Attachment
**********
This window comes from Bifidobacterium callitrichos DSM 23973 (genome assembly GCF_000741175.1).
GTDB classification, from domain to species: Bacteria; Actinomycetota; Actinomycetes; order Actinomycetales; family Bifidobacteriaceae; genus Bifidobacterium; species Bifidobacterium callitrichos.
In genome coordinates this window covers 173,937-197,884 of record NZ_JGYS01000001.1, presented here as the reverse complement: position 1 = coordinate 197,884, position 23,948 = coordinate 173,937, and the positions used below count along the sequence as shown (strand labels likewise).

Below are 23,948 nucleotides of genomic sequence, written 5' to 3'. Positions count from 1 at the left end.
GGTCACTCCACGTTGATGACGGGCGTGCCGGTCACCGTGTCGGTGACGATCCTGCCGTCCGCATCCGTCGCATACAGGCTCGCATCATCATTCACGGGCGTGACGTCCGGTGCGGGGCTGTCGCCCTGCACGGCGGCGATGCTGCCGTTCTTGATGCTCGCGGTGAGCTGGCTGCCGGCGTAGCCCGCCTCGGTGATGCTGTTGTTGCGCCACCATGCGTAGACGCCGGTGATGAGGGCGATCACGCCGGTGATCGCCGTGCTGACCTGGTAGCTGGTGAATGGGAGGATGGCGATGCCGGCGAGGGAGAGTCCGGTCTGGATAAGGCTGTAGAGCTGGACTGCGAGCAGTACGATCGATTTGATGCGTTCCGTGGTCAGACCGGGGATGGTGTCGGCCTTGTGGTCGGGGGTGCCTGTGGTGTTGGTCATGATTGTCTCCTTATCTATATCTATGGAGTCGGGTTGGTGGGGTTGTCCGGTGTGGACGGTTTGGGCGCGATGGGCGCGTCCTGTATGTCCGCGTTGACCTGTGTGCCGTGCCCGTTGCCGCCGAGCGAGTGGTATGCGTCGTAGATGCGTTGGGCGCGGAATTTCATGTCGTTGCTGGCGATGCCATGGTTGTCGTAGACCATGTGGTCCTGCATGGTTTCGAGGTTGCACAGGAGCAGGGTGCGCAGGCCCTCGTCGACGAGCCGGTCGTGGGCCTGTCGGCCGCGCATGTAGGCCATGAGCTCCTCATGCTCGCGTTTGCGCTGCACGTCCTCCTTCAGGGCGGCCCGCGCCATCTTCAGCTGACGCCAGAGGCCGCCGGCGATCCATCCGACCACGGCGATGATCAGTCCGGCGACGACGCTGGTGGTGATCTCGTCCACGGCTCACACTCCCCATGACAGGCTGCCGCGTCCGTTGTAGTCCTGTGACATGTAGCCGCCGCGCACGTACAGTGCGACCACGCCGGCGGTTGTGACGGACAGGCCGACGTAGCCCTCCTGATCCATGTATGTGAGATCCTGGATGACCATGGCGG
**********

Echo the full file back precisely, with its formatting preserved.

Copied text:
This window comes from Bifidobacterium callitrichos DSM 23973 (genome assembly GCF_000741175.1).
GTDB classification, from domain to species: Bacteria; Actinomycetota; Actinomycetes; order Actinomycetales; family Bifidobacteriaceae; genus Bifidobacterium; species Bifidobacterium callitrichos.
In genome coordinates this window covers 173,937-197,884 of record NZ_JGYS01000001.1, presented here as the reverse complement: position 1 = coordinate 197,884, position 23,948 = coordinate 173,937, and the positions used below count along the sequence as shown (strand labels likewise).

Below are 23,948 nucleotides of genomic sequence, written 5' to 3'. Positions count from 1 at the left end.
GGTCACTCCACGTTGATGACGGGCGTGCCGGTCACCGTGTCGGTGACGATCCTGCCGTCCGCATCCGTCGCATACAGGCTCGCATCATCATTCACGGGCGTGACGTCCGGTGCGGGGCTGTCGCCCTGCACGGCGGCGATGCTGCCGTTCTTGATGCTCGCGGTGAGCTGGCTGCCGGCGTAGCCCGCCTCGGTGATGCTGTTGTTGCGCCACCATGCGTAGACGCCGGTGATGAGGGCGATCACGCCGGTGATCGCCGTGCTGACCTGGTAGCTGGTGAATGGGAGGATGGCGATGCCGGCGAGGGAGAGTCCGGTCTGGATAAGGCTGTAGAGCTGGACTGCGAGCAGTACGATCGATTTGATGCGTTCCGTGGTCAGACCGGGGATGGTGTCGGCCTTGTGGTCGGGGGTGCCTGTGGTGTTGGTCATGATTGTCTCCTTATCTATATCTATGGAGTCGGGTTGGTGGGGTTGTCCGGTGTGGACGGTTTGGGCGCGATGGGCGCGTCCTGTATGTCCGCGTTGACCTGTGTGCCGTGCCCGTTGCCGCCGAGCGAGTGGTATGCGTCGTAGATGCGTTGGGCGCGGAATTTCATGTCGTTGCTGGCGATGCCATGGTTGTCGTAGACCATGTGGTCCTGCATGGTTTCGAGGTTGCACAGGAGCAGGGTGCGCAGGCCCTCGTCGACGAGCCGGTCGTGGGCCTGTCGGCCGCGCATGTAGGCCATGAGCTCCTCATGCTCGCGTTTGCGCTGCACGTCCTCCTTCAGGGCGGCCCGCGCCATCTTCAGCTGACGCCAGAGGCCGCCGGCGATCCATCCGACCACGGCGATGATCAGTCCGGCGACGACGCTGGTGGTGATCTCGTCCACGGCTCACACTCCCCATGACAGGCTGCCGCGTCCGTTGTAGTCCTGTGACATGTAGCCGCCGCGCACGTACAGTGCGACCACGCCGGCGGTTGTGACGGACAGGCCGACGTAGCCCTCCTGATCCATGTATGTGAGATCCTGGATGACCATGGCGG